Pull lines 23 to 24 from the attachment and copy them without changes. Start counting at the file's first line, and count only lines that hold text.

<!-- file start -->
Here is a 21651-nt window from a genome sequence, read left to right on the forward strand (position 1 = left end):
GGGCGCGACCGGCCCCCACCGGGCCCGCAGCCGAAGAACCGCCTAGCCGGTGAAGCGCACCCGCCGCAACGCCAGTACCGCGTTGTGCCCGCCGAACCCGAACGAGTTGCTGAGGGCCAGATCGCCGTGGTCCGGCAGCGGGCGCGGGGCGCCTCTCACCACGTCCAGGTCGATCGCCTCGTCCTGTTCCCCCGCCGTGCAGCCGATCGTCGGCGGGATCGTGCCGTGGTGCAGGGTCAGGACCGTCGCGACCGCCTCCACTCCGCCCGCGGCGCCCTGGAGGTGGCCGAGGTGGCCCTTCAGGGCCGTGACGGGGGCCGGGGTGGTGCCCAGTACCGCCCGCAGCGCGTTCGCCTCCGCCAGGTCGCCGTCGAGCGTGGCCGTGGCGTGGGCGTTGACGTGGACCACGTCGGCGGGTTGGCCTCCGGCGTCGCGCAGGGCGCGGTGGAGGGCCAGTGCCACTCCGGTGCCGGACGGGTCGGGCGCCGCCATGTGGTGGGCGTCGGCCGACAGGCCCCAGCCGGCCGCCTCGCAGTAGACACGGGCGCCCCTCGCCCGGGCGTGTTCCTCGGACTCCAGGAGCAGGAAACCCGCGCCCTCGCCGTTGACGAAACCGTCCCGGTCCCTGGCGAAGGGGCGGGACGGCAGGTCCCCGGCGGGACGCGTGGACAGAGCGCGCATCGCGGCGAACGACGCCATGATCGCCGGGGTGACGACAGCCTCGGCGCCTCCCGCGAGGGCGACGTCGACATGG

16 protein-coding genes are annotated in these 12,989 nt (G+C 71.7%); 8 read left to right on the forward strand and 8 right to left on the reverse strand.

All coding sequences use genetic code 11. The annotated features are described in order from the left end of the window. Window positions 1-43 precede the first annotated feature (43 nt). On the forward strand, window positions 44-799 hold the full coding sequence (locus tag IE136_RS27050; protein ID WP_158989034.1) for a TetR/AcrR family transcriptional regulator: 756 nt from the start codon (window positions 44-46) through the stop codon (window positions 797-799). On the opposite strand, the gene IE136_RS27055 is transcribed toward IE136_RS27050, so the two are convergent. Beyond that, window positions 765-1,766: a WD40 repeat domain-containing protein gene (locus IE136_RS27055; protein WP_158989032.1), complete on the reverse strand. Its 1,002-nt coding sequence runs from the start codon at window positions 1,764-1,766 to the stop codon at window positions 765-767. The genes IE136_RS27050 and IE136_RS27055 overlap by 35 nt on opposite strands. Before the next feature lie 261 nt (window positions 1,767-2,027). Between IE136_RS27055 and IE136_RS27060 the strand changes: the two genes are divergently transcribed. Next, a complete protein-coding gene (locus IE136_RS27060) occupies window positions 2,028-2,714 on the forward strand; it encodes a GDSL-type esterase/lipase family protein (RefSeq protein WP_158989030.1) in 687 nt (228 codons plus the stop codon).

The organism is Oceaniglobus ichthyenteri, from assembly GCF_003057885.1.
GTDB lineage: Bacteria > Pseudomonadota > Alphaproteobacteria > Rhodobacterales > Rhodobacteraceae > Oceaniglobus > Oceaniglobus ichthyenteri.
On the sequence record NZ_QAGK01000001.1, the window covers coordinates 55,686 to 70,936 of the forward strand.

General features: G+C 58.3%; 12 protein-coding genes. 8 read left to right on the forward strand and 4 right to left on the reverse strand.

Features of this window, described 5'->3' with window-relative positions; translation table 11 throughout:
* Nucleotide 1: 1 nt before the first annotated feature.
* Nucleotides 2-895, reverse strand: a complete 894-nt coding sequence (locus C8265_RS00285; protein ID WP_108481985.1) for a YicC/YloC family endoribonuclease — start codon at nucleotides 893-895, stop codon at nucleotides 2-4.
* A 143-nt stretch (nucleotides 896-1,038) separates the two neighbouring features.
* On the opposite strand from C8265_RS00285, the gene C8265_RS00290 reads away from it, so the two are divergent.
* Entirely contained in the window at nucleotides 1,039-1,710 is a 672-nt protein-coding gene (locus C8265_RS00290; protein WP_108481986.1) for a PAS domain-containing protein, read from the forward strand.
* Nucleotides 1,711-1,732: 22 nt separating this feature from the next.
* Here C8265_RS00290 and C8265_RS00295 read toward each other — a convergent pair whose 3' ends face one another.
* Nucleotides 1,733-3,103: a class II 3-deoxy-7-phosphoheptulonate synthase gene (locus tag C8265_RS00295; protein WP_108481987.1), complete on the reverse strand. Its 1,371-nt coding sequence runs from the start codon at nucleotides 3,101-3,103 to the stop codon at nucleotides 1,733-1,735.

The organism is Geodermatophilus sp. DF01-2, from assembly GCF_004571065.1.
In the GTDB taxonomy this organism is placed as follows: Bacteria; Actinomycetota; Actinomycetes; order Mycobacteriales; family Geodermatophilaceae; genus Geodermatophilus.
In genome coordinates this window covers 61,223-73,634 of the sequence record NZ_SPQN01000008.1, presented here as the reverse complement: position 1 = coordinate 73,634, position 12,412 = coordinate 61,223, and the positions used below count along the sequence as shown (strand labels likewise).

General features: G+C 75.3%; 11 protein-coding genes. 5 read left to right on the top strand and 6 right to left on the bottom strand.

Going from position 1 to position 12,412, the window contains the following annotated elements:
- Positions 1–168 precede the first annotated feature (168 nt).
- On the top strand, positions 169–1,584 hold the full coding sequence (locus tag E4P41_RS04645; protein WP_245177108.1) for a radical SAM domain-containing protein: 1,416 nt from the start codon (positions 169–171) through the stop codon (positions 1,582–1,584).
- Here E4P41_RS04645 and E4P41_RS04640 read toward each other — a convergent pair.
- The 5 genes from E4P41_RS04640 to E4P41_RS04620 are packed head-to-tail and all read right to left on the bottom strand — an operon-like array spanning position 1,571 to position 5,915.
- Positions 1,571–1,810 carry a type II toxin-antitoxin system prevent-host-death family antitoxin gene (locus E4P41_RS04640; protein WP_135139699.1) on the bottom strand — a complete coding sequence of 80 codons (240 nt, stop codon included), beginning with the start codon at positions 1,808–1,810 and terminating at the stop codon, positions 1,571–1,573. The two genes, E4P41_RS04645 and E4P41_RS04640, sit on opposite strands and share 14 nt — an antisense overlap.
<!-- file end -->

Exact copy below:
- Positions 1–168 precede the first annotated feature (168 nt).
- On the top strand, positions 169–1,584 hold the full coding sequence (locus tag E4P41_RS04645; protein WP_245177108.1) for a radical SAM domain-containing protein: 1,416 nt from the start codon (positions 169–171) through the stop codon (positions 1,582–1,584).